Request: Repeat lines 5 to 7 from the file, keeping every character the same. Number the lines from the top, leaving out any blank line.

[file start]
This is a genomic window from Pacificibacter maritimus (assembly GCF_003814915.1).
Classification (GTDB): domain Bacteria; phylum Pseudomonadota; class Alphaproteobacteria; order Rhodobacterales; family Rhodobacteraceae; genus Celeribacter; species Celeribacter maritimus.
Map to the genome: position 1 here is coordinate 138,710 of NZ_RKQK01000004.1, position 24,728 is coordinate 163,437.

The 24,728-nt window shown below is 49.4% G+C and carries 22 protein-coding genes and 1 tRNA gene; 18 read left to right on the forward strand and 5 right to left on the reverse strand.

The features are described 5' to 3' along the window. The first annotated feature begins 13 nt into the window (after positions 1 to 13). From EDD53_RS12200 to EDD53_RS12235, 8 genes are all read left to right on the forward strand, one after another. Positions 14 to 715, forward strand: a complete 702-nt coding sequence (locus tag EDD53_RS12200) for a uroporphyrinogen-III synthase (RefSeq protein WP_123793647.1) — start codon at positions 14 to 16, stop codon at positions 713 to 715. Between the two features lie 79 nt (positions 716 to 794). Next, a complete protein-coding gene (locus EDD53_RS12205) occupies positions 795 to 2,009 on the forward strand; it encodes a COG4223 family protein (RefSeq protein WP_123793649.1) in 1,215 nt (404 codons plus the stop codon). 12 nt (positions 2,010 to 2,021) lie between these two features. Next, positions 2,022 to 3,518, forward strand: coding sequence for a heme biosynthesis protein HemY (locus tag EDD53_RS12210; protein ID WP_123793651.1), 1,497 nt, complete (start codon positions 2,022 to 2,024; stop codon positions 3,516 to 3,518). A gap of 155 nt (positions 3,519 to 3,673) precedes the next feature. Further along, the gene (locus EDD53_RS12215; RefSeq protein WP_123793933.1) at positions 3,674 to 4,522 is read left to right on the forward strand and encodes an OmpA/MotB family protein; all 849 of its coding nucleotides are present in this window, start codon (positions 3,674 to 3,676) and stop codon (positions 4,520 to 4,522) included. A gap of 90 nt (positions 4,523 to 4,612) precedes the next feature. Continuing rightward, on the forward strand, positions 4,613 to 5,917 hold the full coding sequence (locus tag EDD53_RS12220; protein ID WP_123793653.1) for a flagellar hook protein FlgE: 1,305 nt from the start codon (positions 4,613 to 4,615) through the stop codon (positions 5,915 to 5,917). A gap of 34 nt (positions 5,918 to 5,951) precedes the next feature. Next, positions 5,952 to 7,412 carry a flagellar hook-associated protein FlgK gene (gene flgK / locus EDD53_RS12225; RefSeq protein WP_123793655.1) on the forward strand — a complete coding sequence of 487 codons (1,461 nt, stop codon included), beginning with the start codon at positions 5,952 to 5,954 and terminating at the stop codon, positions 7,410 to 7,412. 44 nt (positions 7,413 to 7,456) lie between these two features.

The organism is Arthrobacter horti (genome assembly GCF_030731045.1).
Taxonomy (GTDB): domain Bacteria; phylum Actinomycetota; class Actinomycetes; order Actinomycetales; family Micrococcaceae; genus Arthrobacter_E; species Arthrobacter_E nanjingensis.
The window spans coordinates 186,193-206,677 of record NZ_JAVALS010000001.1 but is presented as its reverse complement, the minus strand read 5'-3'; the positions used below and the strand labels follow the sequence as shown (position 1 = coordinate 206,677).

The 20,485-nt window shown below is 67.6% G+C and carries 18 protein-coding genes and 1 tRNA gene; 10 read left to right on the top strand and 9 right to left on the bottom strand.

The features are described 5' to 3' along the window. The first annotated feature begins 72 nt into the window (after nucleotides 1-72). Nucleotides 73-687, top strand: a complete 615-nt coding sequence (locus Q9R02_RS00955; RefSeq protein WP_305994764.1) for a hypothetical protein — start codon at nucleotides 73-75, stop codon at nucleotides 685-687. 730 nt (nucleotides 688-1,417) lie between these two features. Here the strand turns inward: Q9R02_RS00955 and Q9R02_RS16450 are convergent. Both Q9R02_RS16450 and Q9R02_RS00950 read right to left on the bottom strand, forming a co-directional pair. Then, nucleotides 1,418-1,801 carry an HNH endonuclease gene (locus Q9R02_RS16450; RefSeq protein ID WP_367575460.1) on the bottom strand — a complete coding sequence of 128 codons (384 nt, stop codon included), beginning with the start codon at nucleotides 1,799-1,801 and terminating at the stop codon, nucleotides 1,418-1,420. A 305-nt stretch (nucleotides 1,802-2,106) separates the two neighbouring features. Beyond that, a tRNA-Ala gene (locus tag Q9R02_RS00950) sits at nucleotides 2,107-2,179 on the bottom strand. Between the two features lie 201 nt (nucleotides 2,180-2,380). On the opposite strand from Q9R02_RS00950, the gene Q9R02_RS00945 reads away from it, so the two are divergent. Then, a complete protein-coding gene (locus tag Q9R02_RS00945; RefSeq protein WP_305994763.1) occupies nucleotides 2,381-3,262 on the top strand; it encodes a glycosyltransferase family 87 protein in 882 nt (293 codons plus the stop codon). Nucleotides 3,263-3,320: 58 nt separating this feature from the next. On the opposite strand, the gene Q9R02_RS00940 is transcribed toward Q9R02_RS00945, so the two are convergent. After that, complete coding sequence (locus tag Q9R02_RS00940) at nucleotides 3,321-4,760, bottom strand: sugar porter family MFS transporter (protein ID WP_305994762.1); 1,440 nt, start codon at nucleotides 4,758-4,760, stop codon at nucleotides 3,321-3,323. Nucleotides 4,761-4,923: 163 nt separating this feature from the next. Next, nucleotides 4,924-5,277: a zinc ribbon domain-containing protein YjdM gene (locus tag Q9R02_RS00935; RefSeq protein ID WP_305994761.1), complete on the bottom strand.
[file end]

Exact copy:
The features are described 5' to 3' along the window. The first annotated feature begins 13 nt into the window (after positions 1 to 13). From EDD53_RS12200 to EDD53_RS12235, 8 genes are all read left to right on the forward strand, one after another. Positions 14 to 715, forward strand: a complete 702-nt coding sequence (locus tag EDD53_RS12200) for a uroporphyrinogen-III synthase (RefSeq protein WP_123793647.1) — start codon at positions 14 to 16, stop codon at positions 713 to 715. Between the two features lie 79 nt (positions 716 to 794). Next, a complete protein-coding gene (locus EDD53_RS12205) occupies positions 795 to 2,009 on the forward strand; it encodes a COG4223 family protein (RefSeq protein WP_123793649.1) in 1,215 nt (404 codons plus the stop codon). 12 nt (positions 2,010 to 2,021) lie between these two features. Next, positions 2,022 to 3,518, forward strand: coding sequence for a heme biosynthesis protein HemY (locus tag EDD53_RS12210; protein ID WP_123793651.1), 1,497 nt, complete (start codon positions 2,022 to 2,024; stop codon positions 3,516 to 3,518). A gap of 155 nt (positions 3,519 to 3,673) precedes the next feature. Further along, the gene (locus EDD53_RS12215; RefSeq protein WP_123793933.1) at positions 3,674 to 4,522 is read left to right on the forward strand and encodes an OmpA/MotB family protein; all 849 of its coding nucleotides are present in this window, start codon (positions 3,674 to 3,676) and stop codon (positions 4,520 to 4,522) included. A gap of 90 nt (positions 4,523 to 4,612) precedes the next feature. Continuing rightward, on the forward strand, positions 4,613 to 5,917 hold the full coding sequence (locus tag EDD53_RS12220; protein ID WP_123793653.1) for a flagellar hook protein FlgE: 1,305 nt from the start codon (positions 4,613 to 4,615) through the stop codon (positions 5,915 to 5,917). A gap of 34 nt (positions 5,918 to 5,951) precedes the next feature. Next, positions 5,952 to 7,412 carry a flagellar hook-associated protein FlgK gene (gene flgK / locus EDD53_RS12225; RefSeq protein WP_123793655.1) on the forward strand — a complete coding sequence of 487 codons (1,461 nt, stop codon included), beginning with the start codon at positions 5,952 to 5,954 and terminating at the stop codon, positions 7,410 to 7,412. 44 nt (positions 7,413 to 7,456) lie between these two features.

The organism is Arthrobacter horti (genome assembly GCF_030731045.1).
Taxonomy (GTDB): domain Bacteria; phylum Actinomycetota; class Actinomycetes; order Actinomycetales; family Micrococcaceae; genus Arthrobacter_E; species Arthrobacter_E nanjingensis.